Posts Tagged Yahoo

Searching for Answers in Search

There has been an influx of announcements in the search world lately – Wolfram Alpha, Bing, and Siri among the most high profile – so our upcoming panel at SemTech 2009 really couldn’t come at a better time. Set for next Wednesday, June 17 at 8:30am at the San Jose Fairmont, our Executive Roundtable on Semantic Search will pick some of the biggest brains in the business to share their insights on where search is now, where it should be going and what role semantic technology should play in this complex sector.

With both Microsoft and Google represented, we’re sure to discuss Bing and its new place in the search game. Yahoo and will share their experiences as legacy sites that must constantly innovate to stay viable. And up-and-comers True Knowledge and Hakia can give perspective on what it’s like to battle the behemoths in a space that is always hungry for more. In short, we’ve got every aspect of the search game covered so you won’t want to miss it.

If you’re not already registered for SemTech, do so now. Friends of Guidewire Group get a $300 discount on a full-conference pass. If you’re only interested in semantic search, the conference is offering a special Semantic Search Day pass for $195. This gets you access to our panel, a one-on-one Wolfram Alpha interview by Nova Spivack, and access to the exhibit hall.

Hope to see you all in San Jose next week!

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The Vortex: Partying like it’s 1995

The problem with neglecting to post The Vortex on a weekly basis is that it easily spins out of control. I’m staring at a raft of links I’ve saved up, wondering which ones will flag me as Out of Date, the ultimate sin in the technosphere. If you see something past its sell-by date below, just pretend you’re in a time machine.

News from the Social Media Vortex

-The social network we all forgot, MySpace, lost its founding CEO Chris DeWolfe this week. The rumored replacement is – surprise! – a former Facebook exec. Owen Van Natta, who hasn’t been confirmed officially, will hopefully figure out how to unseat his former employer as the top global social network. Also on his list – lose the wallpaper.

-In other news from the 20th century, Yahoo is shutting down GeoCities, in a move that likely had many commenting, “But how will my cat blog now?”

-In a Wall Street Journal piece, Mark Penn discovers that there are now almost as many bloggers in the US as there are lawyers. Bloggers of course quibbled with his math but the point is clear: we must defeat them! Quick, someone start a blog comparing the merits of frivolous lawsuits versus writing opinion pieces in your mom’s basement.

Apps on the Radar

-In place of an app I’m liking, I’m issuing a plea for an app I can’t seem to find. Anyone know of a translation app for the iPhone that *doesn’t* need a data connection to work? The ability to translate umpteen languages into English doesn’t do much good if you’re abroad with no data plan or Wifi.


-In the category of Horrifically Inappropriate Technology, we nominate ‘Baby Shaker,’ the new (approved!) iPhone app. So to confirm: cursing in iPhone apps – hell no; assault and battery of infants – welcome to the App Store!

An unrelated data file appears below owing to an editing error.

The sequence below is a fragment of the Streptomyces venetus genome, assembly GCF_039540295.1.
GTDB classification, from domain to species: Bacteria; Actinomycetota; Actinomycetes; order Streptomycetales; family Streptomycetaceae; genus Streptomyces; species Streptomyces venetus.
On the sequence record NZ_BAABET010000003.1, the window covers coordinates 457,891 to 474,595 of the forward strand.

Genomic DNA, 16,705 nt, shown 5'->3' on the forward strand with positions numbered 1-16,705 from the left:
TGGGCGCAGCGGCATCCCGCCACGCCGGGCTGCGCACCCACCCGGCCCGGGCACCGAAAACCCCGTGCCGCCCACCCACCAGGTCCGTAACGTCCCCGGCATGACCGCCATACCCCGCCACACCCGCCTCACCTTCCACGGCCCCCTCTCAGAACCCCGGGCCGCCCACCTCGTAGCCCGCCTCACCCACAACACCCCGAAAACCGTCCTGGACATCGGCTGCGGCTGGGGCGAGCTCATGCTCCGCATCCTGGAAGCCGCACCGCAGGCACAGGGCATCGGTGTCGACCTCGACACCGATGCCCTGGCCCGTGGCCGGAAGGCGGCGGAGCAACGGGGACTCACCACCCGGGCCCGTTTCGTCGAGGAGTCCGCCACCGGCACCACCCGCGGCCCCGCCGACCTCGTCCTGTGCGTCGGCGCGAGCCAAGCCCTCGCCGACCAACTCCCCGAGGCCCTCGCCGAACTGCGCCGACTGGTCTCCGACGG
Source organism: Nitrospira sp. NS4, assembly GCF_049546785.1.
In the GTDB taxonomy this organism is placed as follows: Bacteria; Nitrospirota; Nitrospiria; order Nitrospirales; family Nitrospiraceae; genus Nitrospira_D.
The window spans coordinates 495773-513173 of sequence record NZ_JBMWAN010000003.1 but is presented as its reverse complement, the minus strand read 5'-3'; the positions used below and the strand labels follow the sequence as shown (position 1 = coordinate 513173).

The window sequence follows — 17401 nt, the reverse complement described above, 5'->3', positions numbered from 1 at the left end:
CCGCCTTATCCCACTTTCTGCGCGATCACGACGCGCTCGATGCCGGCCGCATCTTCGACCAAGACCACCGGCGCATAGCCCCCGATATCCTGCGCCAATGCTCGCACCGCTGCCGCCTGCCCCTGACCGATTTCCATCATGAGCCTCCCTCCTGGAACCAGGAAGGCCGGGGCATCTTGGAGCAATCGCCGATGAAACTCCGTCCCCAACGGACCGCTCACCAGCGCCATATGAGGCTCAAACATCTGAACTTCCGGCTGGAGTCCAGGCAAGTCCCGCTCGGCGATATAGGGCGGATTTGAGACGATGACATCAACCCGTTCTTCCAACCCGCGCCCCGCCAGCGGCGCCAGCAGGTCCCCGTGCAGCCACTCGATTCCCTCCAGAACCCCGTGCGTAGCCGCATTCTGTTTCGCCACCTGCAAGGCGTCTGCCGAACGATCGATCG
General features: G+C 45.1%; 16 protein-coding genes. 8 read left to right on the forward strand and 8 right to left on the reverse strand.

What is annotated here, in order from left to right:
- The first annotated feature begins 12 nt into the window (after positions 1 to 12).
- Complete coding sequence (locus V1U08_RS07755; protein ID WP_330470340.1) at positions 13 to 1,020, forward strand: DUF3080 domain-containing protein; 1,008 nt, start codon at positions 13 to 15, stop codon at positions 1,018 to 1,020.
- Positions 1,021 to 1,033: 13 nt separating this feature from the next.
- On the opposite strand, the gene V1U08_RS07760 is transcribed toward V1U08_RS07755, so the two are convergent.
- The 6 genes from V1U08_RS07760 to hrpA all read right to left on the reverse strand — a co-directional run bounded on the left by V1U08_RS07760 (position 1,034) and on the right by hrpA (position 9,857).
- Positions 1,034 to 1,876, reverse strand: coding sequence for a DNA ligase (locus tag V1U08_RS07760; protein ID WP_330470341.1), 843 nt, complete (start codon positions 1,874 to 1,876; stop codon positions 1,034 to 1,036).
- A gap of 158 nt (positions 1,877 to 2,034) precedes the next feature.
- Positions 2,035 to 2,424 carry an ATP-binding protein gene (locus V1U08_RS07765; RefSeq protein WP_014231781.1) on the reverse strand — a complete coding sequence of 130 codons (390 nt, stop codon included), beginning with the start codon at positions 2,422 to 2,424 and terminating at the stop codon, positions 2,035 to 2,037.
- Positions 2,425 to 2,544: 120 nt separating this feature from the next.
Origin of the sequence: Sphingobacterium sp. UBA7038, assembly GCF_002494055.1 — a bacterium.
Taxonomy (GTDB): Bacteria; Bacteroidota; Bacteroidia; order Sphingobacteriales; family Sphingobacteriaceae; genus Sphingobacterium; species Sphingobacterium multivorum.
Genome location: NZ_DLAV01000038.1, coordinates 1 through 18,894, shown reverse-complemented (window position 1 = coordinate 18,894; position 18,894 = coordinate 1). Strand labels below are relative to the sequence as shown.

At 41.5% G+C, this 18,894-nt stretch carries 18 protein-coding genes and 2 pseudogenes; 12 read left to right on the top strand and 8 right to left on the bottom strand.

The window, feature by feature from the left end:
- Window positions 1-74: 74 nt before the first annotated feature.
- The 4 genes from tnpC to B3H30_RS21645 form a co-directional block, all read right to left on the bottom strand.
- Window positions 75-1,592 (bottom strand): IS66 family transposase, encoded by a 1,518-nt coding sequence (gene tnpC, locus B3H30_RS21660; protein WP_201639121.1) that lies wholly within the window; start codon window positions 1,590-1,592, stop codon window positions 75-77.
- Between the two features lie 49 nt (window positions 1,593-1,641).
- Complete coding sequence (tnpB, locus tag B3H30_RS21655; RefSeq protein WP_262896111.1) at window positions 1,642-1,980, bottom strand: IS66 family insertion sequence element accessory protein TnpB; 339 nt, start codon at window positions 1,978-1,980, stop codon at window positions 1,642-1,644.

-And in the category of I’m Thinking He’s an Atheist, we nominate John Soden III of Thomas Weisel Partners in San Francisco. This little gem is a bit old but you’ve got to love a guy who sends an office-wide email on Good Friday saying, “Unless you’re an orthodox something, please get into the office… Join Wells Fargo and become a teller if you want to take bank holidays.”

Tweet of the Week

-My Tweet of the Week section was thrown a curveball this week with the launch of Tweetingtoohard, a site that honors self-important tweets. Of course the flip side is that Twits will now be jockeying for position on the site, leading us even further down the Me Me MEEE abyss that is Twitter.

-In lieu of highlighting the self-important then, I’ll just settle for the funny. Which is apparently hard to find, as my nomination goes to Jason Kottke on April 1st: “Why is the Internet taking so long to tell me what to think about latest episode of Lost? It’s been over for 32 minutes!”

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The View from Guidewire

I got a bee in my bonnet this week to start a regular feature on The Guidewire, posting each Friday and giving a peek into how things look from where we sit in emerging tech. There are plenty of great week-in-review blog posts out there but, frankly, I just wanted to have a little fun. Chris and I spend most weeks deep in conversation with startups, whether they’re applying to DEMO, auditioning for Innovate!Europe, or just giving us a download on their products. But I’m always keeping an ear to the ground under social media.  There’s just so much inanity lying there fallow. So I think it will be a bit of trend-watching, a bit of news update and a bit of humor to highlight the absurd parts of the Web that sometimes get lost in the shuffle.

News from the Social Media Vortex

–It was only a matter of time. The Shorty Awards are officially established, to honor those folks who achieve excellence in… tweeting. I scoff but do acknowledge that there is a fair amount of wordsmithing involved in making your point in 140 characters. (I think my most successful tweet to date involved, not technology, but a spilled pickle jar in the frig.) Keeping with the democracy of the blogoverse, you can nominate your own categories. The current breadth of categories on the site seemingly ensure a nomination to most everyone on Twitter.